by Marlon Madden
One of Barbados’ newest entrepreneurs is on a mission to put a dent in the island’s massive food import bill and help improve food security. Through the use of new and innovative technologies, Candyse Griffith is seeking to help Barbadians eat more locally grown fruits and vegetables.
In May of this year, the 35-year-old St Michael resident founded the company GreenGrub Barbados, a technological savvy indoor and outdoor gardening supply drop shipping store. GreenGrub Barbados specialises in do it yourself hydroponics systems and technologically enhanced hydroponic greenhouses. There is also a consultancy service.
Griffith told Today’s BUSINESS that while she wanted the systems to be in every school across the country to help teach children more about agriculture using modern technologies, her wish was also to see one in most households across the island. She said so far there has been a high level of interest among individuals in the systems, which were becoming increasingly popular around globally.
“You can grow anything using these systems. Anything you can think about, even strawberries and flowers. So there are a range of industries that they can be used in,” she said, adding that some of the structures were built to withstand up to a category-five hurricane.
“My wish is for residents to grow their own food to help them with the rising food prices. We import so many different things, but if you can do some things at your house for yourself then it will help with prices because of the lowering in the demand for those items.
And we can then move to exporting when we grow our own foods and have our greenhouses here. They will not be in every household, but it will still give a little ease when the supply is spread across the local market,” she explained.
It was after completing her online MBA with the University of Edinburgh in business administration, specialising in human resources management, that Griffith immediately wanted to find a new field she could put her theory into practice. She had her sights set on the burgeoning medicinal marijuana industry, but coming out of her research, which started in September 2019, Griffith found that it was very difficult to source greenhouse technology in Barbados. It was then that the idea was born for GreenGrub Barbados.
“So I decided instead of trying to only do my own project, to sell the greenhouses here so people can have access to them rather than having to go through what I went through –trying to find suppliers for every single thing and end up going all over the place,” she said.
Griffith works alongside a business consultant in the United States who does research on hydroponics advances. She is an agent for three companies, two innovative residential indoor and outdoor garden supply stores and the other is a supplier of farm stands, which come in different sizes to allow also for indoor and outdoor farming using nutrient-rich water.
The systems grow crops fully organic and do not require the use of pesticides or herbicides. Some of the systems are able to grow the plants up to three times faster than regular farming suiting controlled temperatures, she explained. Pointing out that many schools around the world were using these types of systems to help students learn about crop farming, Griffith said she has already reached out to the Ministry of Education with the hopes of having them set up in schools in Barbados.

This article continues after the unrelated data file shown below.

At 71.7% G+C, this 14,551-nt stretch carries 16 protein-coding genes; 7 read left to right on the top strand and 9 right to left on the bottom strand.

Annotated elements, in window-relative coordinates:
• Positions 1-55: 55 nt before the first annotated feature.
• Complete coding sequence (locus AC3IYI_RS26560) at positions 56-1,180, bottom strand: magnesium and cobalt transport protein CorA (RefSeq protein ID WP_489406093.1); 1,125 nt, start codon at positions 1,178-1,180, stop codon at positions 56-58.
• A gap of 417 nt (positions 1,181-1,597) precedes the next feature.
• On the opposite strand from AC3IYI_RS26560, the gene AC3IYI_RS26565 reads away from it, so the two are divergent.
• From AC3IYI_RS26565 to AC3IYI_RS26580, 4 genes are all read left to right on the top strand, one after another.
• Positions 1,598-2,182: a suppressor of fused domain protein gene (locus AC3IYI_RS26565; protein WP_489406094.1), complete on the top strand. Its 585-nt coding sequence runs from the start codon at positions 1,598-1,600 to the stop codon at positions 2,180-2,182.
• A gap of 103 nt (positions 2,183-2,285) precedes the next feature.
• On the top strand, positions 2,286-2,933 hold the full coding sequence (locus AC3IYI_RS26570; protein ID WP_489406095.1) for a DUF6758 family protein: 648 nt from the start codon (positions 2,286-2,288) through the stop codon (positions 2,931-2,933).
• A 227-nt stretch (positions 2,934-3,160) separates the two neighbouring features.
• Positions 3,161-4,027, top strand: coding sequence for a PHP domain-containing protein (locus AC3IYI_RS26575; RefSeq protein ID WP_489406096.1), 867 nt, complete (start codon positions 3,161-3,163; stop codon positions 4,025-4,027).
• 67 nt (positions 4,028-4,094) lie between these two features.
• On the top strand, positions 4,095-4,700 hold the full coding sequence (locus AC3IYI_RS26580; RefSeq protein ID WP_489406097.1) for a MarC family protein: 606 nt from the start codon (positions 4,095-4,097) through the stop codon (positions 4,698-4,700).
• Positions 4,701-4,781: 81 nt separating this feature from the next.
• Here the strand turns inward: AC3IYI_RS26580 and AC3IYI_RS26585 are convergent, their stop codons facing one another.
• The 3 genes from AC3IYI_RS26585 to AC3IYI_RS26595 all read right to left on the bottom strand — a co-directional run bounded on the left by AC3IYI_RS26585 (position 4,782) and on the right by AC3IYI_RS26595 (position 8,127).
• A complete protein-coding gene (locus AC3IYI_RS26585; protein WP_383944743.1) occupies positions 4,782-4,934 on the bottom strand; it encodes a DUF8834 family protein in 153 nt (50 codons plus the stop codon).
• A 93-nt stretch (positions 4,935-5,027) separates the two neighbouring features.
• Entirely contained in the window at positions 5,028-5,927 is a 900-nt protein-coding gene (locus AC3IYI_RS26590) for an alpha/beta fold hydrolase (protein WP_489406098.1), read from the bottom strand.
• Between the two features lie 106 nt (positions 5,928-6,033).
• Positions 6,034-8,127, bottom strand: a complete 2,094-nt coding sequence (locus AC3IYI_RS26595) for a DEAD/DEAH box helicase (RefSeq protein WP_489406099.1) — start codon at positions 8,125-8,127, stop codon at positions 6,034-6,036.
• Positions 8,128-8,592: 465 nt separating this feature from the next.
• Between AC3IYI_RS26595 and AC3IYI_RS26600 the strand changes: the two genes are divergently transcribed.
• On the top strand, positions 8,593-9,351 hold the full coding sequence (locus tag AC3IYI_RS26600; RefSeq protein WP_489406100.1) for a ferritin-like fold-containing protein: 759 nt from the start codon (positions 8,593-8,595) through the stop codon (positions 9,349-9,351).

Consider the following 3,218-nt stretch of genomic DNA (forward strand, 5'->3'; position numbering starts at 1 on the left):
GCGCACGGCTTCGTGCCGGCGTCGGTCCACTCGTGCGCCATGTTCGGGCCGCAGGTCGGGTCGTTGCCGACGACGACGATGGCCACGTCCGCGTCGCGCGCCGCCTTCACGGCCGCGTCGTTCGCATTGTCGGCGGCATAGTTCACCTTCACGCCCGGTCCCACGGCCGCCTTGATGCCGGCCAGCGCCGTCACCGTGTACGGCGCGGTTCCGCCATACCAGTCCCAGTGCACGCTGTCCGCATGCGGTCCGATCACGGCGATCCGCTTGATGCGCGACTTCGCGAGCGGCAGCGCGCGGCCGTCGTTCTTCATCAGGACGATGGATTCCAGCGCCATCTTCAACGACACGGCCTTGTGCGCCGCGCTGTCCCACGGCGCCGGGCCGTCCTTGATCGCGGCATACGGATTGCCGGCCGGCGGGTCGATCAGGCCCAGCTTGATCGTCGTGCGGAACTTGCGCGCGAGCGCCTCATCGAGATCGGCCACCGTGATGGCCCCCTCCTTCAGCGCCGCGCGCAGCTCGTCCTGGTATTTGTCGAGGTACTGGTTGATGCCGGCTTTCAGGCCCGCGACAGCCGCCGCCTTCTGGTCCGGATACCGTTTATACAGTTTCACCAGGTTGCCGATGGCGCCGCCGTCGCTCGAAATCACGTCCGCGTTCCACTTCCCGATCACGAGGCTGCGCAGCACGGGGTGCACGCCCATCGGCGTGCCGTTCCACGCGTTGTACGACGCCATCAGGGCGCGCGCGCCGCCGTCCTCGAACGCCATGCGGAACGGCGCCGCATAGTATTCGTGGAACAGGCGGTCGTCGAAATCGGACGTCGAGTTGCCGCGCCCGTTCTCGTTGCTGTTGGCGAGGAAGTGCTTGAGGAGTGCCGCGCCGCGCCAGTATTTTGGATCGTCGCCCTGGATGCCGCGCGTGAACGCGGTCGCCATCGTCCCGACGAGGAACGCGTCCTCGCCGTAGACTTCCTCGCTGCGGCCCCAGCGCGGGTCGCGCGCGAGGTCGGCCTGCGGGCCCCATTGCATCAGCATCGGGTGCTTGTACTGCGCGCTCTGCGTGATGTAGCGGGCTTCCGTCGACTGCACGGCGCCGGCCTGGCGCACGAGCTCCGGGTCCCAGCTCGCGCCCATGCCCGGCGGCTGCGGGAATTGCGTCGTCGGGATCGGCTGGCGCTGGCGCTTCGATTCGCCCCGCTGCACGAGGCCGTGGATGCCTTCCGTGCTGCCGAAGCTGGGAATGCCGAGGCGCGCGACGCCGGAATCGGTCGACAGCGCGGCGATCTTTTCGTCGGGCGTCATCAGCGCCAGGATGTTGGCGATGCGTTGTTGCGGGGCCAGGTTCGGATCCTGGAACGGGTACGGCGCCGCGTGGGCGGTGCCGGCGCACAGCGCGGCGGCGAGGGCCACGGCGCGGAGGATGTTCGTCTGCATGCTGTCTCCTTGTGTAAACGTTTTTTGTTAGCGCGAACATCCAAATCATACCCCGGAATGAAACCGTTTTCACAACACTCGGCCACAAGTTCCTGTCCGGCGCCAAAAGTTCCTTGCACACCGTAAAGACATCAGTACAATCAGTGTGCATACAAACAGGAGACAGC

The mother of one said she believed the modernly designed systems that eliminate the hard work known to be associated with traditional agriculture, will be vital in encouraging more young people to get involved in the
sector. “This will help children to understand the importance of growing your own organic food, how to grow it using scientific principles with the technology and it can also use to teach secondary school students how to build their own systems. We need to get into the advances of the smart agriculture industry,” she said.
She told Today’s BUSINESS she also believed the use of hydroponics and aquaponics can help the country cut back on its massive food import bill, which can reach as much as $700 million in a year. She said while the upfront cost may seem a lot for such systems, the pay-off was significant. “It is good for people who want to start a business. It is fully automated so you don’t need a lot of labour or help. You just need one of two persons in the greenhouse,” she added.
“These greenhouses, if we are successful with the national plan of food security and sustainable farming, these will get you there at a low operating cost,” she said, while pointing out that they were best powered by solar energy systems given their high dependency on energy.
Her advice to anyone seeking to own a business at this time is to “research it before you enter it” and “let the internet be your friend”. Griffith said while doing business in Barbados remained a very costly undertaking, she was prepared to take the journey.